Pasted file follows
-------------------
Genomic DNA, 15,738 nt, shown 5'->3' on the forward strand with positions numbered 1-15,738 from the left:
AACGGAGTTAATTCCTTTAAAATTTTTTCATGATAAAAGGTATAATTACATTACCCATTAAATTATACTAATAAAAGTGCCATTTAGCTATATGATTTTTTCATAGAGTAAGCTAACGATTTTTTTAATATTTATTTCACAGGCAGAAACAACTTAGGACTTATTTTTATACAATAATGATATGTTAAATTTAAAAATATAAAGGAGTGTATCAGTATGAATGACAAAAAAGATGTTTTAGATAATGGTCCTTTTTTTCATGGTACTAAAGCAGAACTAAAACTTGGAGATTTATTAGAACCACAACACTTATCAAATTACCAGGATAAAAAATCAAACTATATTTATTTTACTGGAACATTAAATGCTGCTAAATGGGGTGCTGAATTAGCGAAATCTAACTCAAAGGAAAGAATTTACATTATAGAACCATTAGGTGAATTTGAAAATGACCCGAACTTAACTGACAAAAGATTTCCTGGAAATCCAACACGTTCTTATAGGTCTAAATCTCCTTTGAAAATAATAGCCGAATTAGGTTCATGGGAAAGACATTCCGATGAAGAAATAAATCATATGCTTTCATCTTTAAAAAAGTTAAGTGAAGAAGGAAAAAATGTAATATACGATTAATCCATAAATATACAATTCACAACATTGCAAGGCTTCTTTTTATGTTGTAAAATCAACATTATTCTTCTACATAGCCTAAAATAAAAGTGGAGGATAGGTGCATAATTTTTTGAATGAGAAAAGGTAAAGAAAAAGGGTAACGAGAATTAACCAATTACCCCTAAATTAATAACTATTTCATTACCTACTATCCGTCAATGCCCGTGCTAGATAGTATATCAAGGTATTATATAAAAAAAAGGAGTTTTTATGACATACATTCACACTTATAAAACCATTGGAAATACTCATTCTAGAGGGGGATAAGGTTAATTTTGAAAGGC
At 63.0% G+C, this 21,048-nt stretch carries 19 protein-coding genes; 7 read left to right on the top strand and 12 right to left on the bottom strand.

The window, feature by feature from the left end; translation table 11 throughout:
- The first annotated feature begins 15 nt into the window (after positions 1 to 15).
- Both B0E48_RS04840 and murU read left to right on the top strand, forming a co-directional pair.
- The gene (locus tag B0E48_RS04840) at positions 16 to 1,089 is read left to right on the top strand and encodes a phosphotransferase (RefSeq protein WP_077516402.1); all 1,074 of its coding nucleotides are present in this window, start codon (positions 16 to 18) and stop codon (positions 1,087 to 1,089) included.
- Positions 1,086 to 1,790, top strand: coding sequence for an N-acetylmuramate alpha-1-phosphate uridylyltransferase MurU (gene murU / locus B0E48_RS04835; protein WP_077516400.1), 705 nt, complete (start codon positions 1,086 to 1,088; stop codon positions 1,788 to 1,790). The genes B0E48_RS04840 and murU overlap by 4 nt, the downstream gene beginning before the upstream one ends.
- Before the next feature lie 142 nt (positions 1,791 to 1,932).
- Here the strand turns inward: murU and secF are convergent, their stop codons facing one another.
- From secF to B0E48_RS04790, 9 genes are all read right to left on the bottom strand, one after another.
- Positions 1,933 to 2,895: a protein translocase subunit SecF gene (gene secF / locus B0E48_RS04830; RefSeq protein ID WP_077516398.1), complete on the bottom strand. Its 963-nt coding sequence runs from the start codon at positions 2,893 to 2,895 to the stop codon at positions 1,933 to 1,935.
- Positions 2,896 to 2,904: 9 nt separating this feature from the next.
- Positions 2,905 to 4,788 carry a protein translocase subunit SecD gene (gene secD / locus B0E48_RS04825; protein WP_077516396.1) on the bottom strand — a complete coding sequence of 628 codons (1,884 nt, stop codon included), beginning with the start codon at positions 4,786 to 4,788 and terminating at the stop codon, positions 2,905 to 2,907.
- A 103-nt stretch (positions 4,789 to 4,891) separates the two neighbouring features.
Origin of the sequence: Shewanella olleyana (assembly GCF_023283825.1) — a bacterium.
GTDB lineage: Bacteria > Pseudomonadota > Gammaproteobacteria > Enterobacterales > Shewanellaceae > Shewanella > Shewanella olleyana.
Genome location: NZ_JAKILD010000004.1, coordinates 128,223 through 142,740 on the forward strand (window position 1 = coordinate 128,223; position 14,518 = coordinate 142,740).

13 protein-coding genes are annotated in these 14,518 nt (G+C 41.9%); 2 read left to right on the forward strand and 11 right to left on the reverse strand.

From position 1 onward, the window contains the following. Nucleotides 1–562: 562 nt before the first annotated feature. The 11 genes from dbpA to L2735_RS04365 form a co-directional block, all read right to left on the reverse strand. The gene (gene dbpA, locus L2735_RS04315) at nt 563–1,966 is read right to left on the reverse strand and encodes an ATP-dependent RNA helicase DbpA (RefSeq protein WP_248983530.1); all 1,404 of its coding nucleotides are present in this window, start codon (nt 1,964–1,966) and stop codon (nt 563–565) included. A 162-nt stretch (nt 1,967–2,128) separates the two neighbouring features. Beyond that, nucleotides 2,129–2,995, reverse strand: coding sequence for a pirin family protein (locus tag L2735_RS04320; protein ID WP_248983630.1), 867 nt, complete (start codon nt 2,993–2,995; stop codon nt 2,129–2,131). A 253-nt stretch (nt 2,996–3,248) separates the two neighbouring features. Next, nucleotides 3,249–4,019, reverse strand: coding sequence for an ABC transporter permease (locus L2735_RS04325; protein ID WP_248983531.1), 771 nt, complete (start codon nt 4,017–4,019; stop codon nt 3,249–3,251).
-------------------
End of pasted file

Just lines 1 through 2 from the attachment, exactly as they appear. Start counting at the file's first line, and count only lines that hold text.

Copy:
Genomic DNA, 15,738 nt, shown 5'->3' on the forward strand with positions numbered 1-15,738 from the left:
AACGGAGTTAATTCCTTTAAAATTTTTTCATGATAAAAGGTATAATTACATTACCCATTAAATTATACTAATAAAAGTGCCATTTAGCTATATGATTTTTTCATAGAGTAAGCTAACGATTTTTTTAATATTTATTTCACAGGCAGAAACAACTTAGGACTTATTTTTATACAATAATGATATGTTAAATTTAAAAATATAAAGGAGTGTATCAGTATGAATGACAAAAAAGATGTTTTAGATAATGGTCCTTTTTTTCATGGTACTAAAGCAGAACTAAAACTTGGAGATTTATTAGAACCACAACACTTATCAAATTACCAGGATAAAAAATCAAACTATATTTATTTTACTGGAACATTAAATGCTGCTAAATGGGGTGCTGAATTAGCGAAATCTAACTCAAAGGAAAGAATTTACATTATAGAACCATTAGGTGAATTTGAAAATGACCCGAACTTAACTGACAAAAGATTTCCTGGAAATCCAACACGTTCTTATAGGTCTAAATCTCCTTTGAAAATAATAGCCGAATTAGGTTCATGGGAAAGACATTCCGATGAAGAAATAAATCATATGCTTTCATCTTTAAAAAAGTTAAGTGAAGAAGGAAAAAATGTAATATACGATTAATCCATAAATATACAATTCACAACATTGCAAGGCTTCTTTTTATGTTGTAAAATCAACATTATTCTTCTACATAGCCTAAAATAAAAGTGGAGGATAGGTGCATAATTTTTTGAATGAGAAAAGGTAAAGAAAAAGGGTAACGAGAATTAACCAATTACCCCTAAATTAATAACTATTTCATTACCTACTATCCGTCAATGCCCGTGCTAGATAGTATATCAAGGTATTATATAAAAAAAAGGAGTTTTTATGACATACATTCACACTTATAAAACCATTGGAAATACTCATTCTAGAGGGGGATAAGGTTAATTTTGAAAGGC